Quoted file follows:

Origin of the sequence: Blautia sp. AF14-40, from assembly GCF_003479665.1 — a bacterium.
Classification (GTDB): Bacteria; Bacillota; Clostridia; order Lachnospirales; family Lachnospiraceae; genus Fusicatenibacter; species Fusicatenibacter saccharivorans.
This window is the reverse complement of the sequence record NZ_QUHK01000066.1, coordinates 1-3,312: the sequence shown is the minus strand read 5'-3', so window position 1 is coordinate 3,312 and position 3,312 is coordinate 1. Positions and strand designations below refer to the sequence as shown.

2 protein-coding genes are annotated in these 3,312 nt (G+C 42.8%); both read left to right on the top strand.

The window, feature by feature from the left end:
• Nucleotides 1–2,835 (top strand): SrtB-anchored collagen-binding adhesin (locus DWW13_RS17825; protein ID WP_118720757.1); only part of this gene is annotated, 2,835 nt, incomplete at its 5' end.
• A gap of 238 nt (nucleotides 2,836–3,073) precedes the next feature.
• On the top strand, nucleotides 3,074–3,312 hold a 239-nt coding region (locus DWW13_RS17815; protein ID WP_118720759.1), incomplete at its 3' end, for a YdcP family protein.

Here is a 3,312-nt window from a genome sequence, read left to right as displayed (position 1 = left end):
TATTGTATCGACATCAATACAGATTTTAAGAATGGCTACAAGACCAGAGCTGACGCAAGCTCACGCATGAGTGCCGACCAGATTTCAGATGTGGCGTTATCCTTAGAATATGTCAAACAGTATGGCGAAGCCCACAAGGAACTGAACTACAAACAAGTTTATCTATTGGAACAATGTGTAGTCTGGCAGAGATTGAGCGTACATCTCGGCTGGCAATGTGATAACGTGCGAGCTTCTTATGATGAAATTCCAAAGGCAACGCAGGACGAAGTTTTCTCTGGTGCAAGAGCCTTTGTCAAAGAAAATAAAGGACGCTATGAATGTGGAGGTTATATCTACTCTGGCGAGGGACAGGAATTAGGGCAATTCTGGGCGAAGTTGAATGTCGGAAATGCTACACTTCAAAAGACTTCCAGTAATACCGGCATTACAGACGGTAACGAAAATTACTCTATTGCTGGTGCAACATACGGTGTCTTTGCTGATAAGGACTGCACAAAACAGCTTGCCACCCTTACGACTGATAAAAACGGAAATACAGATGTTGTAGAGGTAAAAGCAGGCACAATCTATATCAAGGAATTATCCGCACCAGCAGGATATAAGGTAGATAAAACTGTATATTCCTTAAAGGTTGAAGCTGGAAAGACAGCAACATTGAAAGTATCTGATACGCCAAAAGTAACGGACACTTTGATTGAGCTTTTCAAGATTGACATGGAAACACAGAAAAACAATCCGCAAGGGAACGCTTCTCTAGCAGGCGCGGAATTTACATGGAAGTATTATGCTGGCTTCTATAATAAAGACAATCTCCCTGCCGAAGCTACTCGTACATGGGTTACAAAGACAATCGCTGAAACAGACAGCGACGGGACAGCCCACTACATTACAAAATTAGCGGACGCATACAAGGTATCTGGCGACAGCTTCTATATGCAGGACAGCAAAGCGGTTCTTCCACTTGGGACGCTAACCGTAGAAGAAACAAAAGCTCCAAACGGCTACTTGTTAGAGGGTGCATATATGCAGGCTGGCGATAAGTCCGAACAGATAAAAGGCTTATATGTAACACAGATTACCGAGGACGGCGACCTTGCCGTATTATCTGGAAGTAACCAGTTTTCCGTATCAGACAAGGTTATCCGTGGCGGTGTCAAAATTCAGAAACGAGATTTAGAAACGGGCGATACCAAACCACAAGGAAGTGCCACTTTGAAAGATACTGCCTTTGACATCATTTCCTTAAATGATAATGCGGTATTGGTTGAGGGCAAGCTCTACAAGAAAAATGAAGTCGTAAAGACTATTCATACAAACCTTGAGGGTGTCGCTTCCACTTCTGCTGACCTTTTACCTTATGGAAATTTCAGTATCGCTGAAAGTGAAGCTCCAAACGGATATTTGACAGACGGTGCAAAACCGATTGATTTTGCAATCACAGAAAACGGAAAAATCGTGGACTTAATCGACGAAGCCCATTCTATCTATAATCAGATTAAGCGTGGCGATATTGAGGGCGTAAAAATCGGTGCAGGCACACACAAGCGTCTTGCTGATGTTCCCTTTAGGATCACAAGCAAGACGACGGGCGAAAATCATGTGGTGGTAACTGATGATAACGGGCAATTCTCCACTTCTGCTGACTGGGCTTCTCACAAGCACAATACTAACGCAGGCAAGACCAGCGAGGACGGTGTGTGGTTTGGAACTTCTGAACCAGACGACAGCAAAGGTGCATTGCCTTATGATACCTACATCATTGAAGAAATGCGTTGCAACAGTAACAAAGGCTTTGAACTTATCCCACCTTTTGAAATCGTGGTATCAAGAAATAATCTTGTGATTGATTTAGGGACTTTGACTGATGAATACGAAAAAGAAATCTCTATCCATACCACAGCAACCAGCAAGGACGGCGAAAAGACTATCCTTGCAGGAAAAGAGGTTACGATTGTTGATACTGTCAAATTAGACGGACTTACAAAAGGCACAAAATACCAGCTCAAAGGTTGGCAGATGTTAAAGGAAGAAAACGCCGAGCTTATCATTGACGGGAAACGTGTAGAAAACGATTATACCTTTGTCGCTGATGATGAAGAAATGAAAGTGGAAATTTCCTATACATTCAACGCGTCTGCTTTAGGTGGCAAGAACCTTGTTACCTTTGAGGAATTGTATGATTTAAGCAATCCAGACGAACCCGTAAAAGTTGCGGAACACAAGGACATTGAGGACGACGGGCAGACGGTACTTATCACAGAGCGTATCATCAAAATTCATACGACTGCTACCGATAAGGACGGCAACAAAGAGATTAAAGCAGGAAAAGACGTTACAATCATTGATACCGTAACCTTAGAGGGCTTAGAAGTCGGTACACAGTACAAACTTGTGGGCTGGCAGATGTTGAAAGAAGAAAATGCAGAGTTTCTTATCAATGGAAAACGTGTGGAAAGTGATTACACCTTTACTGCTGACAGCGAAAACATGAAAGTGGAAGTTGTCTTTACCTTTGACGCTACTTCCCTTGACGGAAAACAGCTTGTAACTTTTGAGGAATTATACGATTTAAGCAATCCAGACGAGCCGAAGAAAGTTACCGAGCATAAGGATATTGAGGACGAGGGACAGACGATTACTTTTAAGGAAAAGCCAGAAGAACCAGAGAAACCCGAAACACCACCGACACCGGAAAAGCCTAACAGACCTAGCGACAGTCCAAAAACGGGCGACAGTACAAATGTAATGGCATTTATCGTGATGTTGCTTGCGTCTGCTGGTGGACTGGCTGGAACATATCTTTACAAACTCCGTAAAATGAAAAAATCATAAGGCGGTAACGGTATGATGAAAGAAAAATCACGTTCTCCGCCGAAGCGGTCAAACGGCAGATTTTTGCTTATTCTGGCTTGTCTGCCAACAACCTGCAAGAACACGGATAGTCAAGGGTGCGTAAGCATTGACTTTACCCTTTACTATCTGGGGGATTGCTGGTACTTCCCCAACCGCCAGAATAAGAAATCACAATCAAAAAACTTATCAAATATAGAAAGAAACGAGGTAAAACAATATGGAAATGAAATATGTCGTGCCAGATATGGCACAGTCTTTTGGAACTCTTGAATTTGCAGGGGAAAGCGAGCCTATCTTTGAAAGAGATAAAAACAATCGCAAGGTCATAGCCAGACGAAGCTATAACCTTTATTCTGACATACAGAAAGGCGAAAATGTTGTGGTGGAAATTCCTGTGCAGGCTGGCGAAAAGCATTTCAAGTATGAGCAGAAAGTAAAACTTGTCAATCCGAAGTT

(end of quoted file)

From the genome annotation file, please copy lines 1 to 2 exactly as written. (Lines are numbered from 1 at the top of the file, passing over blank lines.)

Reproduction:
Origin of the sequence: Blautia sp. AF14-40, from assembly GCF_003479665.1 — a bacterium.
Classification (GTDB): Bacteria; Bacillota; Clostridia; order Lachnospirales; family Lachnospiraceae; genus Fusicatenibacter; species Fusicatenibacter saccharivorans.